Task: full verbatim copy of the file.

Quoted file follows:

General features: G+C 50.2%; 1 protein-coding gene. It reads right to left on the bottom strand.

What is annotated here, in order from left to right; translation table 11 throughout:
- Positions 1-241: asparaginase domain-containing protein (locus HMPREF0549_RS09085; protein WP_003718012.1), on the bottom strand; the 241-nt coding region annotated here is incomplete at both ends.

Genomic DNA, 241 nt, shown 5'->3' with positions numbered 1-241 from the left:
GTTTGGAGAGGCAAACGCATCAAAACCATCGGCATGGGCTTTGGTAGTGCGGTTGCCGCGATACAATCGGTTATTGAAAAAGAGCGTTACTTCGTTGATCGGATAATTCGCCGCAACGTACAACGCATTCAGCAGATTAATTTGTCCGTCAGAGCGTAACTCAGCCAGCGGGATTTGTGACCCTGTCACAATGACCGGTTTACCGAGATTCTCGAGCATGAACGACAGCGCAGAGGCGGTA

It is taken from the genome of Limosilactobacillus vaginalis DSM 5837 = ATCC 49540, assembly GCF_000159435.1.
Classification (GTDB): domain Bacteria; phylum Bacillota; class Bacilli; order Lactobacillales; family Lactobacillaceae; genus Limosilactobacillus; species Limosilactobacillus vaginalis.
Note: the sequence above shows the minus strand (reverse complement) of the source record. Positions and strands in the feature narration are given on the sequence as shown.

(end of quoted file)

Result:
General features: G+C 50.2%; 1 protein-coding gene. It reads right to left on the bottom strand.

What is annotated here, in order from left to right; translation table 11 throughout:
- Positions 1-241: asparaginase domain-containing protein (locus HMPREF0549_RS09085; protein WP_003718012.1), on the bottom strand; the 241-nt coding region annotated here is incomplete at both ends.

Genomic DNA, 241 nt, shown 5'->3' with positions numbered 1-241 from the left:
GTTTGGAGAGGCAAACGCATCAAAACCATCGGCATGGGCTTTGGTAGTGCGGTTGCCGCGATACAATCGGTTATTGAAAAAGAGCGTTACTTCGTTGATCGGATAATTCGCCGCAACGTACAACGCATTCAGCAGATTAATTTGTCCGTCAGAGCGTAACTCAGCCAGCGGGATTTGTGACCCTGTCACAATGACCGGTTTACCGAGATTCTCGAGCATGAACGACAGCGCAGAGGCGGTA

It is taken from the genome of Limosilactobacillus vaginalis DSM 5837 = ATCC 49540, assembly GCF_000159435.1.
Classification (GTDB): domain Bacteria; phylum Bacillota; class Bacilli; order Lactobacillales; family Lactobacillaceae; genus Limosilactobacillus; species Limosilactobacillus vaginalis.
Note: the sequence above shows the minus strand (reverse complement) of the source record. Positions and strands in the feature narration are given on the sequence as shown.